The children of Yemen: Inside Sanaa orphanage that is braving nearby air strikes

As the war in Yemen rages on, civilians continue to suffer through a constant state of fear and trauma. Children have born the brunt of the country's collapse, and for those at al-Shawkani Foundation for Orphan Care, their only dream is to survive. Reuters photographer Khaled Abdullah has documented the lives of these orphans, who have nowhere else to go.

Boys play in an abandoned car in the yardKhaled Abdullah/Reuters

Located near the al-Nahdain mountain, widely believed to be an arms depot that has been repeatedly bombarded by Saudi-led coalition's fighter jets, the orphanage once housed around 350 orphans before the conflict began. Now only around one-third remain after most left for the relative safety of living with family members in the countryside, as bombardment of the explosive-laden peak send huge mushroom clouds erupting into Sanaa's skies.

Boys study in a dormitoryKhaled Abdullah/Reuters
A boy studies in a dormitoryKhaled Abdullah/Reuters
Boys study in their dormitoryKhaled Abdullah/Reuters
A boy sleepsKhaled Abdullah/Reuters
Girls tidy their bedsKhaled Abdullah/Reuters
Boys sit on their bedsKhaled Abdullah/Reuters
Girls brush their teeth in the morningKhaled Abdullah/Reuters
Girls walk down the stairsKhaled Abdullah/Reuters

As the war rages on, the children are living in constant fear "We were scared, and every time we hear the plane's noise, they (orphanage staff) would rush us quickly to the basement fearing for our safety," Mousa Saleh Munassar, 14, told Reuters. "Many of my friends have left the orphanage and returned to their relatives," he added. "I expect strikes nearby at any time." Mousa, once dreamt of becoming a doctor, but describes the only dream he and his friends now share: "We want the war to calm down for us to see security and stability come back."

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The two year conflict has devastated the economy and unleashed a humanitarian crisis, depleting savings and public resources. Largely stalemated in nationwide battlefronts, the war has plunged millions into poverty, displaced millions of others and killed more than 10,000 people.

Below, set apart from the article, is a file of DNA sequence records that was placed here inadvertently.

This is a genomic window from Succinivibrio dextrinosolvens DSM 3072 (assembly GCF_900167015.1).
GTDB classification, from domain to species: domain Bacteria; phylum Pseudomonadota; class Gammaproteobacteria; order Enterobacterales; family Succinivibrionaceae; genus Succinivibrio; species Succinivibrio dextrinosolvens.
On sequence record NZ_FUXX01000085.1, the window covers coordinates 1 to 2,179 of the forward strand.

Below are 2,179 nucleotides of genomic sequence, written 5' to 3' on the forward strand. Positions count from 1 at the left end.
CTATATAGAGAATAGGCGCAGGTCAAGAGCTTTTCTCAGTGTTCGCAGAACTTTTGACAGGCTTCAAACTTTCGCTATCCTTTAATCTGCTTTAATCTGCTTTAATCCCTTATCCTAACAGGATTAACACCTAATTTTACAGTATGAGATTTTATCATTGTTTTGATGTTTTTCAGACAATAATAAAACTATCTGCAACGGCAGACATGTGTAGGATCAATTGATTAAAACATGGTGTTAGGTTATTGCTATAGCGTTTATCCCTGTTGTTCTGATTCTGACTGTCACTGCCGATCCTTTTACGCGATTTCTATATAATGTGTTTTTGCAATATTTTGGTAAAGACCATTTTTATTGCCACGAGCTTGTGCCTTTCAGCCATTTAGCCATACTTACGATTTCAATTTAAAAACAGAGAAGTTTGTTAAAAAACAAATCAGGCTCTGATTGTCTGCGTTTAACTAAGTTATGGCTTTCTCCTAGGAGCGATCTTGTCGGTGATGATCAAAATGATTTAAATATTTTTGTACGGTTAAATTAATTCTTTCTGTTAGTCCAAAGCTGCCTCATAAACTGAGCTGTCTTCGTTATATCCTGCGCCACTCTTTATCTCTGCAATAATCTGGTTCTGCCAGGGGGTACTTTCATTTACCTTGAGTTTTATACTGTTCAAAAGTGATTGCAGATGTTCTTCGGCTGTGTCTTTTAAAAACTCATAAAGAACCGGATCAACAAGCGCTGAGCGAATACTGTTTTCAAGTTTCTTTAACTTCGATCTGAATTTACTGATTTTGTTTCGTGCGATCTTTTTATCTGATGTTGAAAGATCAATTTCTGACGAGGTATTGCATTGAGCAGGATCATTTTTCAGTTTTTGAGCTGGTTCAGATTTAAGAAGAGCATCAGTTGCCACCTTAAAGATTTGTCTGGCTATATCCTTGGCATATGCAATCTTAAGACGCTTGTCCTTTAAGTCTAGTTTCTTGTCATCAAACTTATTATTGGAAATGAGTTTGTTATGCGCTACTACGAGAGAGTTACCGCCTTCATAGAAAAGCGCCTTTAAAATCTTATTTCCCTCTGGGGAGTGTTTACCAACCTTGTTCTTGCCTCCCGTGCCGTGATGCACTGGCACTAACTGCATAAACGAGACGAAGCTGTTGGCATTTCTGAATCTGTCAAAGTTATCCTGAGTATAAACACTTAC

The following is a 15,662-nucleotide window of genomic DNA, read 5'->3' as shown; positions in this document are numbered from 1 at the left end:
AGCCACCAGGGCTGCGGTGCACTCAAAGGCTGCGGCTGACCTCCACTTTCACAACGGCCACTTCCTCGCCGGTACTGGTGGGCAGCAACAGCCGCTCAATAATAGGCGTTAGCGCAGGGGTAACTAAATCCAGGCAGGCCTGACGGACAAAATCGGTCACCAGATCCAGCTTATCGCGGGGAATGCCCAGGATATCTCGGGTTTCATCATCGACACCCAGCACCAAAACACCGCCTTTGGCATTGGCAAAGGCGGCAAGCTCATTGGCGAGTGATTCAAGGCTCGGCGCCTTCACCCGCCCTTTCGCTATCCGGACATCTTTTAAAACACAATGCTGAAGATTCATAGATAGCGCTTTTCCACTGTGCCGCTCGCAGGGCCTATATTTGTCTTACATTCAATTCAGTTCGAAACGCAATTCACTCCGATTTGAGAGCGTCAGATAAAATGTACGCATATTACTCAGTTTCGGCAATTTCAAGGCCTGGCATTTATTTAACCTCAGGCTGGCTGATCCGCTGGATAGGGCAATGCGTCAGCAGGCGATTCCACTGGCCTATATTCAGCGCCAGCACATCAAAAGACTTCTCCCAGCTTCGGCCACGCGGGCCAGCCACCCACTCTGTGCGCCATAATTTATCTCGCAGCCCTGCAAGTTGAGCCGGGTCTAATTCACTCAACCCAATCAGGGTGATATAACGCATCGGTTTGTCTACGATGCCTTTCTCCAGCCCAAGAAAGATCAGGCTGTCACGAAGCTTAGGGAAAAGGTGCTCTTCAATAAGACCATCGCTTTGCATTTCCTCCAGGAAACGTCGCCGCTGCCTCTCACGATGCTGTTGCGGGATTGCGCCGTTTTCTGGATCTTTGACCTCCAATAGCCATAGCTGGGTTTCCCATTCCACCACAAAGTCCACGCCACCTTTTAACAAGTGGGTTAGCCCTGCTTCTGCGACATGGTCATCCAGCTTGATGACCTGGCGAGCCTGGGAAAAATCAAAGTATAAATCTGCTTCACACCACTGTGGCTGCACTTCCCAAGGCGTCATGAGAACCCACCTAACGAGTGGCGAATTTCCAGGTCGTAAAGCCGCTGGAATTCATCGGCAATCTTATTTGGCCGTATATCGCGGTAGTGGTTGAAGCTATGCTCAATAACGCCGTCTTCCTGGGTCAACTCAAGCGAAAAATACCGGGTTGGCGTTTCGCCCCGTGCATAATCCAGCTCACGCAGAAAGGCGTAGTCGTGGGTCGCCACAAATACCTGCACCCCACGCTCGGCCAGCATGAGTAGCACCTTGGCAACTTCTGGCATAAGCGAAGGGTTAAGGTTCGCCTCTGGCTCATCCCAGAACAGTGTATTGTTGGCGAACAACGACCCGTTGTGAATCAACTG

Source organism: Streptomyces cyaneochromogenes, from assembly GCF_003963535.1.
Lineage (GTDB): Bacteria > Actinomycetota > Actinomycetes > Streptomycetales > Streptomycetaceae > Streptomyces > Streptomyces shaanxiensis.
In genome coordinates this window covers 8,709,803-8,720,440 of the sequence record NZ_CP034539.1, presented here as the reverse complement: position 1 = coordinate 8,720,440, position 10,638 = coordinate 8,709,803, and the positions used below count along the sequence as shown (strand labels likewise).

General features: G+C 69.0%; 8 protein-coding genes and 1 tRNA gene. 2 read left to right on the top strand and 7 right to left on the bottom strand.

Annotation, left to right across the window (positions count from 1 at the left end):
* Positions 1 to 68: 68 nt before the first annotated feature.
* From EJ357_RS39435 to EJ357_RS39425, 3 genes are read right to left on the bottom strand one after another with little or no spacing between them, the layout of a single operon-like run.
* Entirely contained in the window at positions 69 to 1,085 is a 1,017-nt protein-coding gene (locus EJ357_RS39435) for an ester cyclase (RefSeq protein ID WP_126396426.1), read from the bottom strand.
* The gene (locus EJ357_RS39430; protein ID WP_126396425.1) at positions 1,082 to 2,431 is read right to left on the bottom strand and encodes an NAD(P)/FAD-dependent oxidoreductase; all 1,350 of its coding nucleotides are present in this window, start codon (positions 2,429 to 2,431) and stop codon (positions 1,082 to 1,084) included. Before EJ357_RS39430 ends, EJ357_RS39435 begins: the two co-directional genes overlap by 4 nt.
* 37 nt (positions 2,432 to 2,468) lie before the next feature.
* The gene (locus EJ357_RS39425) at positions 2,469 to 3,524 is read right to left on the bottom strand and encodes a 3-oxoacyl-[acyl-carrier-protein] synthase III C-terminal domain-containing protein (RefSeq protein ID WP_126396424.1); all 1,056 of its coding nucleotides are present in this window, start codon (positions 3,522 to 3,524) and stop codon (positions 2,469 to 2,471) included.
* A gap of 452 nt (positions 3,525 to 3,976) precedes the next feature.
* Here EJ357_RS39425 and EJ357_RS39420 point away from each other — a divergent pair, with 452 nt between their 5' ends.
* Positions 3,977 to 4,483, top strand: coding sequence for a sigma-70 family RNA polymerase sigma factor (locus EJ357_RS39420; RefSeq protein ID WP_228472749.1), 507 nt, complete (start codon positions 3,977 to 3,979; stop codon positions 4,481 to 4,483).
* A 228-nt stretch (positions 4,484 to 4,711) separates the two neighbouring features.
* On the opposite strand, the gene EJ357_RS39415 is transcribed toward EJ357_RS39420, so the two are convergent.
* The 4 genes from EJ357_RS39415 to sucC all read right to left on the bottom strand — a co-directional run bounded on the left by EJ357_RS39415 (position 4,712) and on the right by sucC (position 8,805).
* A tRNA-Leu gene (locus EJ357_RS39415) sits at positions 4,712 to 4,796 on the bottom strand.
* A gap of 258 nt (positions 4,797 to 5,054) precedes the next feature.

Boys take part in a morning drillKhaled Abdullah/Reuters
Twin brothers attend a class at the orphanage schoolKhaled Abdullah/Reuters
Girls perform dawn prayersKhaled Abdullah/Reuters
Boys attend a class at the orphanage schoolKhaled Abdullah/Reuters
A paper with a tank drawn on it, lies on a tableKhaled Abdullah/Reuters

Orphanage director Muhammad al-Qadhi says it relies on the generosity of private donors and charity groups. "We are going through a pressing need for aid for these orphans amid the scarcity of resources that used to provide for them due to the ongoing war," he explained to Reuters.

Yemen's conflict pits the Iran-allied Houthi movement and elements of the military against the Saudi-backed government of President Abd-Rabbu Mansour Hadi. Saudi-led air strikes have repeatedly hit hospitals, homes and markets, but the kingdom denies targeting civilians. Largely stalemated in nationwide battlefronts, the war has plunged millions into poverty, displaced millions of others and killed more than 10,000 people.

Cooks prepare a meal in the kitchenKhaled Abdullah/Reuters
Boys play in the orphanage entranceKhaled Abdullah/Reuters

According to UNICEF, one child dies in Yemen every ten minutes from preventable diseases including malnutrition, respiratory infections and diarrhoea. Nine-year-old Abdulaziz Badr al-Faisari of the orphanage said he and his fellow orphans were terrified when bombs shake the whole building, but appeared resigned to his fate. "We have had nowhere to flee."

A boy plays on a swing as others watch in the yardKhaled Abdullah/Reuters
Boys play in the yardKhaled Abdullah/Reuters

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